Syntactic Theory

Constraints on Wh-movement

1.Movement and Locality

Wh-movement is local: a wh-phrase has to move through the specifier of each CP it crosses.

Let us explain it in two stages to see it clearly.

1. The wh-phrase moves to a local [Spec, CP], the [Spec, CP] of the clause which contains it.

2. Each following step is also local in that the wh-phrase moves to the next [Spec, CP] up.

Wh-movement cannot skip a [Spec, CP] to move to a higher one.

Let us have look at the case:

In A1), a wh-phrase is extracted from the lower clause and the embedded [Spec, CP] remains unoccupied. We propose that the wh-phrase transits through this unoccupied [Spec, CP] position on its way to the highest or root [Spec, CP], case A2).

While a wh-phrase can be separated from its base-position by intervening occurrence of the complementizer that, the intervention of interrogative constituents such as whether, whom or when renders the sentence at the best marginal and sometimes ungrammatical.

Thus, the stepwise movement is possible in case A but it is not possible in case B because whether occupies the intervening specifier position.

Now let us move on to the second point.

We cannot move two constituents to the specifier of the same clause, which means, there is only one position through which a wh-phrase can escape from the clause which contains it to move into a higher clause.

Following case shows this point clearly:

c) To whom did he say what?
d)*To whom what did he say?
e)*What to whom did he say?

We could draw the conclusion schematically. A wh-phrase moves first into the specifier of the clause that dominates it, and then it moves step by stp to the higher specifiers.


Extracting the subject

  • There are locality conditions on movement: a wh-constituent cannot cross another wh-constituent in the specifier of CP or the interrogative C if.

  • There is a subject/object asymmetry: while objects can be extracted across a complementizer of the clause which immediately contains their base-position, subjects cannot cross the overt complementizer which introduces the clause that immediately contains them.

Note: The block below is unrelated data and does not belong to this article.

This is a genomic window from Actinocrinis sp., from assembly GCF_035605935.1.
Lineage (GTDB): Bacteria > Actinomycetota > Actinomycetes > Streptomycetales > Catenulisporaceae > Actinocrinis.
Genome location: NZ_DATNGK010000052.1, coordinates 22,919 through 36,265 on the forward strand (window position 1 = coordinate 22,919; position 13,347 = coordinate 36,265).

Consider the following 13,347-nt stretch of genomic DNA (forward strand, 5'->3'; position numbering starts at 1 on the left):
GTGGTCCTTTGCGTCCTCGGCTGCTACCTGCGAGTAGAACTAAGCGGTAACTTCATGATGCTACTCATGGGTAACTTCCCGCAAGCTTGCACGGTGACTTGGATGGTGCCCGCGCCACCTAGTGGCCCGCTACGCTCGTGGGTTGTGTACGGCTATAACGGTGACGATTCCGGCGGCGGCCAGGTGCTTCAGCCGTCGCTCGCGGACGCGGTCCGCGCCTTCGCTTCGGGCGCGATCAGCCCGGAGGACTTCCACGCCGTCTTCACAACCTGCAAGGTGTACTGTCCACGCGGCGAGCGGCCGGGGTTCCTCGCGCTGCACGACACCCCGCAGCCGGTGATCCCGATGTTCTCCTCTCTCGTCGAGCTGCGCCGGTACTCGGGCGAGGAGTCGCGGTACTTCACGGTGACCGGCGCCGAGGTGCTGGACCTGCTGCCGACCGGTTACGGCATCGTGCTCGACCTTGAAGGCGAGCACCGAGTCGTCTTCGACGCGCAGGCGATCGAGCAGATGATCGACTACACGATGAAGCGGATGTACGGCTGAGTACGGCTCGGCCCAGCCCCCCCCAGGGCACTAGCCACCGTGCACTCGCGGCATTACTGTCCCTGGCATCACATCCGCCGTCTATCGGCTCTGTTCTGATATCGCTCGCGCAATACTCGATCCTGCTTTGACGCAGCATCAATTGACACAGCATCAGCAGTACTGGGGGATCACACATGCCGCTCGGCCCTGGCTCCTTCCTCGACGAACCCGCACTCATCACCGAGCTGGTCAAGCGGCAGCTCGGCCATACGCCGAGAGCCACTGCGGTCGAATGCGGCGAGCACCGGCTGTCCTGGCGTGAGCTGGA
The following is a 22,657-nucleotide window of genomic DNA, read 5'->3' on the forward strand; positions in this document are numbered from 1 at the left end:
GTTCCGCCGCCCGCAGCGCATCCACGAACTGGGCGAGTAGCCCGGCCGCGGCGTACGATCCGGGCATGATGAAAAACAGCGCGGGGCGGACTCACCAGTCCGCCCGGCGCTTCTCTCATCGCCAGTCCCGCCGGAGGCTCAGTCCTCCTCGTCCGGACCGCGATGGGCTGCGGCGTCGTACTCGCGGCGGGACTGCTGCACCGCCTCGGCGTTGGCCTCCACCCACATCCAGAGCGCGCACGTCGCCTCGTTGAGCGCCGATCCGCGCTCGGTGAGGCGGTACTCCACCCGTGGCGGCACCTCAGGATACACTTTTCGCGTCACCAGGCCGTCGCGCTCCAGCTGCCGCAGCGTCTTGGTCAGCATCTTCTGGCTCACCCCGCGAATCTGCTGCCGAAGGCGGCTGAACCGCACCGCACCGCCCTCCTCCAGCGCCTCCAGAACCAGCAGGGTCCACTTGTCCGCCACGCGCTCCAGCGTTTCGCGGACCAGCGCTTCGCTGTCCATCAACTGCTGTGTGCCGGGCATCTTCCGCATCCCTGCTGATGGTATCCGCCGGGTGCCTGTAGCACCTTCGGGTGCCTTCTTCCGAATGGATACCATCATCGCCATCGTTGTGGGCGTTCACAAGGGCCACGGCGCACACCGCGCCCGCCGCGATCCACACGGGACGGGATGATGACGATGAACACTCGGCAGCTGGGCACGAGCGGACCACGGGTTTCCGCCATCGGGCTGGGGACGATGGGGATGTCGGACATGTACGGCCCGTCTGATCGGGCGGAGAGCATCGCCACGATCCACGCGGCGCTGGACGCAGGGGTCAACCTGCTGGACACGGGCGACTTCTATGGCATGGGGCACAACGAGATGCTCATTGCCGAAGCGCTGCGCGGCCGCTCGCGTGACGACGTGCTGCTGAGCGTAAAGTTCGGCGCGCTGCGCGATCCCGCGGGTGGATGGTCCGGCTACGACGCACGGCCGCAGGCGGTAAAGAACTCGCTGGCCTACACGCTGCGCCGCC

Let us have a look at the case to explain it:

a) is ungrammatical because the extraction of a subject wh-phrase is blocked whenever it has to cross an element in the adjacent [Spec, CP] or in the adjacent C.

b) is ungrammatical. The subject is moved out of its base-position into the specifier of the CP of a higher clause. The complementizer of the lower clause must be non-overt. Objects can be extracted across a complementizer but subjects cannot be extracted across an adjacent that.


a)*I asked them [cp whoi [ip they wonder [cp whether
 [ip ti will invite Mary]]]].
b)*I wonder [cp whoi [ip they think [cp ti
 that [ip ti will invite them]]]].

Adjunct extraction

Subject/object asymmetry: objects can marginally cross a wh-phrase, but subjects must not be extracted across an adjacent wh-phrase.

adjunct/object asymmetry: objects can marginally cross a wh-phrase, adjuncts cannot.


c) whyi did you say [cp that [ip they will invite me ti]]
d)*whyi do you wonder[cp whether [ip they told
 me [cp ti that [ip he would invite her ti ]]]]
e)*whyi do you wonder ti [cp whether [ip they
 told me [cp that [ip he would invite her ]]]]

In c) the adjunct crosses that, come complementizer of the clause containing the base-position of why, it is grammatical.

In d) the adjunct crosses whether, which is in the [Spec, CP] of a higher clause, it is ungrammatical.

In e) as indicated by the trace, why originnates in the matrix clause.

Excersice for Constrains on Wh-movement

Please press here to start the next step: Wh-movement in the Relative Clause